>> such?
>>
>> 6) I agree that we should not provide a mapping of SOAP into URIs as
>> this is IMO not the point of this exercise. Rather, it is to enable
SOAP
>> usage in combination with non-SOAP messages.
>
>Oh... I thought that the point was to encourage the use of 
>URIs as the means
>of identifying resources and to provide a means of making use 
>of HTTP GET to
>do things that are known to be 'safe' within HTTP binding for the SOAP
>Messaging Framework.

We do that by enabling use of HTTP GET (or any other protocol that
supports similar semantics). It is specifically targeted the SOAP HTTP
binding, not the binding framework as such. The point is that HTTP GET
doesn't really include SOAP so we have to describe how that works.

>I believe that we primarily need to describe the behavior of 
>SOAP nodes
>interactiong with SOAP nodes.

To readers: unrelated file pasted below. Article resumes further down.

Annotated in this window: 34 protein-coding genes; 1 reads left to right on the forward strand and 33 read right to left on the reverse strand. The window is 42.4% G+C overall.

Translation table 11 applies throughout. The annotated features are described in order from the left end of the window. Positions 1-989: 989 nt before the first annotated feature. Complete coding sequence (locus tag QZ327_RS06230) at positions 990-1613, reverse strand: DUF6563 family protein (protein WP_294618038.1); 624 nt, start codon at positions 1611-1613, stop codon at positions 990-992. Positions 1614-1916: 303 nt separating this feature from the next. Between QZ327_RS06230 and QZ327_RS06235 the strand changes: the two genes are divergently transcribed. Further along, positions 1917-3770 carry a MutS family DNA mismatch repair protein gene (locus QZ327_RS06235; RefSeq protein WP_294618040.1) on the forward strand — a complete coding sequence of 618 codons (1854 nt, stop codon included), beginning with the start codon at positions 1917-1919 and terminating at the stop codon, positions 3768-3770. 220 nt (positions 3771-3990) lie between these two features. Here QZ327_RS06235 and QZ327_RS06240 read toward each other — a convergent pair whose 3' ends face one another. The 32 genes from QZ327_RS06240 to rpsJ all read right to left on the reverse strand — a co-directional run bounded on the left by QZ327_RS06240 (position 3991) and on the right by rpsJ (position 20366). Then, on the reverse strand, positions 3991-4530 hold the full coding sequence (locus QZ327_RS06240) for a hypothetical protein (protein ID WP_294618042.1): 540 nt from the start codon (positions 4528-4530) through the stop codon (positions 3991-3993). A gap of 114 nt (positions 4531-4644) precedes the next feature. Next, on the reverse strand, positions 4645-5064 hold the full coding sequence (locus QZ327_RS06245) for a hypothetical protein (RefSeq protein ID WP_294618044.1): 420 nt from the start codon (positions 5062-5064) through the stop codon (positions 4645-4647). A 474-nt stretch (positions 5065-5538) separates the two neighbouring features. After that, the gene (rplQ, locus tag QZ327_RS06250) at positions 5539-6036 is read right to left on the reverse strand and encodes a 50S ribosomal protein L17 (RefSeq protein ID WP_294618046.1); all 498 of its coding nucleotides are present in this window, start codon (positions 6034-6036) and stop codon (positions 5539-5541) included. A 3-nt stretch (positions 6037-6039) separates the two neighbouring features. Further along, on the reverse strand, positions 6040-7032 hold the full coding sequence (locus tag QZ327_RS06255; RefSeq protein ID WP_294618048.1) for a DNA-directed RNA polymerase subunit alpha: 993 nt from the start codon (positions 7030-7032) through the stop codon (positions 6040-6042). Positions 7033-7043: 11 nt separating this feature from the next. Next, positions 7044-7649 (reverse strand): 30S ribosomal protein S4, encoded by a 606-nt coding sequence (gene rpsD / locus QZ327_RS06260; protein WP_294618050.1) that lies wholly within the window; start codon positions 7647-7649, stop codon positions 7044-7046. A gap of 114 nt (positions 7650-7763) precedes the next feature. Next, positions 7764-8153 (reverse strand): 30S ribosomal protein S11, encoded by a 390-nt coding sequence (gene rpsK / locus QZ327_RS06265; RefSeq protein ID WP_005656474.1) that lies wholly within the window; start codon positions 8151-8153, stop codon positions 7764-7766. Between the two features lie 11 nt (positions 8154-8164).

Well, I think the idea is that a SOAP node can interact with other
things than strict SOAP nodes like for example an HTTP client that sends
a GET request forcing a SOAP message to be generated in the response.

>I think its also important that we discuss the behaviour of a 
>SOAP node when
>interacting with something that is not a SOAP (if indeed it is 
>possible for
>a SOAP node to tell the difference). 

Yes - although I think this is what Chris has been working on - the
point of Noah's text is IMO more to describe the difference between RPC
and HTTP.

Henrik
Received on Thursday, 30 May 2002 10:58:45 GMT

This archive was generated by hypermail 2.2.0+W3C-0.50 : Monday, 7 December 2009 10:59:10 GMT